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Entries in fish sculpture (73)


Wildlife Art by Terry Woodall


In 1982, Terry Woodall established Pacific Carvings, specializing in sea life and woodland wildlife. After thousands of carvings, the name Terry Woodall has become synonymous with finely detailed wildlife carved from myrtlewood.



Modern Metallic Fish Art


Copperworks Metal Sculpture by Eric Kraft

Most of Erik Kraft's work is done in sheet copper, brass and stainless steel. The process begins with hand or plasma cutting the metal to a rough shape, "cold" hammering to give it 3 dimensions, then silver-soldering the pieces together to begin to take the shape of the creature I am working on.  After adding fins, mouth, tail, etc., the piece is treated to a heat-patina to bring out the beautiful reds, greens, blues and golds that approximate the markings found on the real fish.  Finally, each piece is sprayed with a protective coat of clear enamel to ensure that the colors remain vivid for many years.



My Precious Fishes

Arguably the best trout sculpture of all time.

A huge Weta Workshop sculpture of Hobbit character Gollum has been unveiled at Wellington Airport in New Zealand ahead of the world premiere of the first film in the trilogy next month.

The sculpture shows a submerged Gollum with an emaciated physique and an expression of glee, swimming towards his favorite meal of “juicy sweet fish” with an outstretched hand. Weta staff crafted the 1.2 tonne sculpture from nine pieces of polystyrene coated in epoxy resin.

LINK (via: The Land of Shadow)


Tarpon Bronze Belt Buckle

Signed and numbered in limited editions of 100 from Captiain Pierre Pierce Marine Scultpture.  Also available bonefish, snook, yellowfin tuna, shark, redfish, permit, striped bass, large mouth bass and others.



Leander Plummer Relief Paintings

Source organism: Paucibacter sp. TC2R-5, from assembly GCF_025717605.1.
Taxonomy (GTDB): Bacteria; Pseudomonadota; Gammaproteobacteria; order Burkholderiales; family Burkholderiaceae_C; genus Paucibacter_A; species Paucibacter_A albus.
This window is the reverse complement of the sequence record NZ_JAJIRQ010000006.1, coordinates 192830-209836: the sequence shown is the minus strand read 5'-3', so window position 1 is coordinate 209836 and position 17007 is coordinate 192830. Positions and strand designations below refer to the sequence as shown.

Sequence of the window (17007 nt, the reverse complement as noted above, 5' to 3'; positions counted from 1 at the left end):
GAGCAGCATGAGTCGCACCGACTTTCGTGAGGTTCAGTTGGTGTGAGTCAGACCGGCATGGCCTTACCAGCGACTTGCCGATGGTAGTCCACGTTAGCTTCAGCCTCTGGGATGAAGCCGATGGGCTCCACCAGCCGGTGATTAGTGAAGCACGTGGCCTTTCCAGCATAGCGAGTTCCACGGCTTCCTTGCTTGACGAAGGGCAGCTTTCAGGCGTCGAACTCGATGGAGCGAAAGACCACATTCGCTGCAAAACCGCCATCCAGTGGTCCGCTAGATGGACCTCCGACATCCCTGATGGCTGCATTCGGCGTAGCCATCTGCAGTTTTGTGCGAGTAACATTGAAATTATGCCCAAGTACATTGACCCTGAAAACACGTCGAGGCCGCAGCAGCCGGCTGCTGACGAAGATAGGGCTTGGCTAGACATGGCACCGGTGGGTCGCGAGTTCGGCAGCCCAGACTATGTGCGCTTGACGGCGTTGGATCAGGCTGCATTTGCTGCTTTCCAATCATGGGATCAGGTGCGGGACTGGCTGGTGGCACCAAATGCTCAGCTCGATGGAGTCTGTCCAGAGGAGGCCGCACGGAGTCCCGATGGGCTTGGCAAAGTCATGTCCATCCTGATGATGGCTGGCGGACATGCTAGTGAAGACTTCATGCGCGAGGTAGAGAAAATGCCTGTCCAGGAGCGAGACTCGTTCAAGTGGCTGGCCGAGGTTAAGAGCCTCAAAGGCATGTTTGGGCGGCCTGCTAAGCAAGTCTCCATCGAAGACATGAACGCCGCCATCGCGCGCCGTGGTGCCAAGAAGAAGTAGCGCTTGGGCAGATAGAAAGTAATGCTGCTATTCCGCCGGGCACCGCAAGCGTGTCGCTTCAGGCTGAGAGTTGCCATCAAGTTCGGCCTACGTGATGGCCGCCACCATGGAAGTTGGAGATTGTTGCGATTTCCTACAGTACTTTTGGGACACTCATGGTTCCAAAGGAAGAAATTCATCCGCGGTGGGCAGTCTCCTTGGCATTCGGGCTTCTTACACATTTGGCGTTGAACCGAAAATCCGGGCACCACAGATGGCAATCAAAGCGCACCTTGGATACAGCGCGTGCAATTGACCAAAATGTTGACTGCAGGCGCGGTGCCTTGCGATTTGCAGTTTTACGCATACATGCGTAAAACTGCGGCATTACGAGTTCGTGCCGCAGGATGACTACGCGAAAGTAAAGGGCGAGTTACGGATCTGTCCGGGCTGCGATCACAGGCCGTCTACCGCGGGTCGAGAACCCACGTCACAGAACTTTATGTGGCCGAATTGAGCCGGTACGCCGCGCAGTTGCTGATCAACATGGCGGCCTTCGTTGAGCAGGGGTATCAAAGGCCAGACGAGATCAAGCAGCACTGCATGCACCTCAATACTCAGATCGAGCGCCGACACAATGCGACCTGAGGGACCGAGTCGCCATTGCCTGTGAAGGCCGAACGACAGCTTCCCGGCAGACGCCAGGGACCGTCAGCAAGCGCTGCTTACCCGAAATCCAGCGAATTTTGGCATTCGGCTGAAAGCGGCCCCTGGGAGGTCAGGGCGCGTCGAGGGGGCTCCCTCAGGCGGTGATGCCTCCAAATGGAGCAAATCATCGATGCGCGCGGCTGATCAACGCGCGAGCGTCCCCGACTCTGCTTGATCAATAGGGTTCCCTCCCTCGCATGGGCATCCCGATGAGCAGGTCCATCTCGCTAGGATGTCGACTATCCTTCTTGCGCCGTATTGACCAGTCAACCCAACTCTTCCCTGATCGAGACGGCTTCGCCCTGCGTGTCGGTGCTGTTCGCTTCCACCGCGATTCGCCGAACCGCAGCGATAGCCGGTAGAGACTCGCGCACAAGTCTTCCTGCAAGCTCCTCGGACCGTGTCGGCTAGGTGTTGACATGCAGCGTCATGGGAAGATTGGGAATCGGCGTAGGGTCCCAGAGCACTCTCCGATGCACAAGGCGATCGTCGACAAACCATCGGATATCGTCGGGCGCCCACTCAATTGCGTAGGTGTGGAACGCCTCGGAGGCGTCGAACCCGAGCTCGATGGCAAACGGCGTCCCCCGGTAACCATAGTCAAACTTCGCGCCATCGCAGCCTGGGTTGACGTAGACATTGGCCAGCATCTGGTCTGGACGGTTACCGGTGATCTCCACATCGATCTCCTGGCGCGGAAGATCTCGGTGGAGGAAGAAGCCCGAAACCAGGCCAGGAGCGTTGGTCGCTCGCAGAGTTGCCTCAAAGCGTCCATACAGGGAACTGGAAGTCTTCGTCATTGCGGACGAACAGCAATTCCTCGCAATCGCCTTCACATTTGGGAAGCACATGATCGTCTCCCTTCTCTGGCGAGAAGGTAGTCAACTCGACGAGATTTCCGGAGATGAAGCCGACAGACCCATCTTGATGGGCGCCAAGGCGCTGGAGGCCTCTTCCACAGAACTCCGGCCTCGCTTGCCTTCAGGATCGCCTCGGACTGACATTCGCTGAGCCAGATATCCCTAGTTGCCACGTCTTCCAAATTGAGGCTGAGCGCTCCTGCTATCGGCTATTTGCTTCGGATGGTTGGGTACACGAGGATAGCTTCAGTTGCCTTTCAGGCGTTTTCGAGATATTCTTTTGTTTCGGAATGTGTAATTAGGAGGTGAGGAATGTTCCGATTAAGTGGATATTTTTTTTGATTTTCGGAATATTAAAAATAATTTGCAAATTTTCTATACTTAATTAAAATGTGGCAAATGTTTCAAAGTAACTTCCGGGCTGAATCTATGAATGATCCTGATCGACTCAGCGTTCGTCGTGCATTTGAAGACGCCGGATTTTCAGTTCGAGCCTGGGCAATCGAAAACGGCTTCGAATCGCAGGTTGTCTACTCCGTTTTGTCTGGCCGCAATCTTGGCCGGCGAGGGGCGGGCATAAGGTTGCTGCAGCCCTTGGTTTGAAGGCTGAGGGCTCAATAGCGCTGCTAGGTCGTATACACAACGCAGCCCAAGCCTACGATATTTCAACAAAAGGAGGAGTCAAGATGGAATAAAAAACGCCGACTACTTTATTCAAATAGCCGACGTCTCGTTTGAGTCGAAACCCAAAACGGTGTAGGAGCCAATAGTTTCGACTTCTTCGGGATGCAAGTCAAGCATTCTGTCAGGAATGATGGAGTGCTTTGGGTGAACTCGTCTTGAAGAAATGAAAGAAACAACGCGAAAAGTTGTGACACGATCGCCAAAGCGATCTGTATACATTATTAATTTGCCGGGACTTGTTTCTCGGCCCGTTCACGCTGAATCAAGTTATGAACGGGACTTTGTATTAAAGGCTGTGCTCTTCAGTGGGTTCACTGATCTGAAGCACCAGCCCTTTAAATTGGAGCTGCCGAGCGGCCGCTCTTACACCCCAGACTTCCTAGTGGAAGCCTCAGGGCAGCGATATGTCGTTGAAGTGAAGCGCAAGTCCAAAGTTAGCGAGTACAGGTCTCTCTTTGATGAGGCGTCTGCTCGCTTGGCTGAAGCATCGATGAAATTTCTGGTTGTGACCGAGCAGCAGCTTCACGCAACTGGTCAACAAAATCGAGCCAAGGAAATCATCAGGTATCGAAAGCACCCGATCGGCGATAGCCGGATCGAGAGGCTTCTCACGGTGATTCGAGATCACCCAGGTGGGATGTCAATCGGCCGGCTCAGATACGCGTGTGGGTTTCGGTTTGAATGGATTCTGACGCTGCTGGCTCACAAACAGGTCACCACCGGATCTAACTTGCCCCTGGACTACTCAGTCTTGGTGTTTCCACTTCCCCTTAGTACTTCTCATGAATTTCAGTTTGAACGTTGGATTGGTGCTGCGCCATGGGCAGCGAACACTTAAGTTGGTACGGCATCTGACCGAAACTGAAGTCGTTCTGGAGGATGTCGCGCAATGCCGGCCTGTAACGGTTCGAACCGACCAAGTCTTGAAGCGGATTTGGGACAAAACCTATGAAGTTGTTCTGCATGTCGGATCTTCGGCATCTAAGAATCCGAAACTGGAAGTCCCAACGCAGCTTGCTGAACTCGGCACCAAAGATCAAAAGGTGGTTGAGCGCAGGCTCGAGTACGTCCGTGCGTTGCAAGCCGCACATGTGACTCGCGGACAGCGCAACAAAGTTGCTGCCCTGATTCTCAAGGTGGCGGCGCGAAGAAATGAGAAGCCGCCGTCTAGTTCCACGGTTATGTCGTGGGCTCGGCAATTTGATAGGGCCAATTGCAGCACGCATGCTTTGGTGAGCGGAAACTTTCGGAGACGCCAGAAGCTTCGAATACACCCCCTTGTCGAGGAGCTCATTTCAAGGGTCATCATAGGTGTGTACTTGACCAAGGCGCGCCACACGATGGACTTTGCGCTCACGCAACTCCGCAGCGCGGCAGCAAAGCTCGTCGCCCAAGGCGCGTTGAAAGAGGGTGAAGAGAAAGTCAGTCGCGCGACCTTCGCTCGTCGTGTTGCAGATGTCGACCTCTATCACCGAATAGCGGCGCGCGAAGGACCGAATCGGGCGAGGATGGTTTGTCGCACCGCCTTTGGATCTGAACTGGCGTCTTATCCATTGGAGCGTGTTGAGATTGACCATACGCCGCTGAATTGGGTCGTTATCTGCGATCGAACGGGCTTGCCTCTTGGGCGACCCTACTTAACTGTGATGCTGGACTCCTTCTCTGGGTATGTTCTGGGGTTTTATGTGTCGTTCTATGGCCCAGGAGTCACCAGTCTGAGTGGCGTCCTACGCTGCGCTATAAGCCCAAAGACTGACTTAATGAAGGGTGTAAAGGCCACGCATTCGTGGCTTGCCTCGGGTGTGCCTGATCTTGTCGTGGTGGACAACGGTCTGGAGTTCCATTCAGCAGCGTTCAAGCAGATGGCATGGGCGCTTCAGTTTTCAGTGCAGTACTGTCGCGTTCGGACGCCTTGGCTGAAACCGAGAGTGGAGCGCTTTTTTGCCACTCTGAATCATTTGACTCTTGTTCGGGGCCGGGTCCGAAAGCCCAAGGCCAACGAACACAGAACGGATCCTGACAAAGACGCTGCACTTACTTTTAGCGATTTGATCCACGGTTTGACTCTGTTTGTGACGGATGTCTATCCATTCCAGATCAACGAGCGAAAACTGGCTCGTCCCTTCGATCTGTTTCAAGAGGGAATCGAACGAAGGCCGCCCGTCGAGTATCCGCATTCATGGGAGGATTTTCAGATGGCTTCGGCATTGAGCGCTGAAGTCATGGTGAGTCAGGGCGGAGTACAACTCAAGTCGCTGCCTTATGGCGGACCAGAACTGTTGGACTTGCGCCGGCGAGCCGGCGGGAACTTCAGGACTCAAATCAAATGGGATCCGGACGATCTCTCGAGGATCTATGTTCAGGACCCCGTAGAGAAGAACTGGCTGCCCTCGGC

Leander Plummer (1857-1914) was born in New Bedford, Massachusetts. His father was one of the incorporators of the successful New Bedford Cordage Company. He was educated in the Friends' Academy at New Bedford, and Harvard University, graduating with the class of 1880, after full courses in which he specialized in civil and mining engineering. Initially working as a mining engineer, Plummer changed direction in 1883, when he decided at the age of twenty-six to pursue art, and spent the next four years studying at the Academie Julian in Paris. Plummer returned to the United States with his artistic training to paint the wildlife he observed as a fisherman and sportsman in the New Bedford area. Eventually, he experimented with woodcarving and found he had a great aptitude for detailed naturalistic sculpture and combined his painting and woodcarving skills in creating "relief paintings"; his words for deeply carved wood reliefs that he stained with pigments he devised to create a life-like appearance. Plummer's panels became popular among fishermen and sportsmen, and by 1906 he had orders for approximately forty to fifty relief paintings.

Among the many works Plummer executed, he considered Striper Fishing his masterpiece.

Measuring 35' x 62" it sold at auction for $59,000.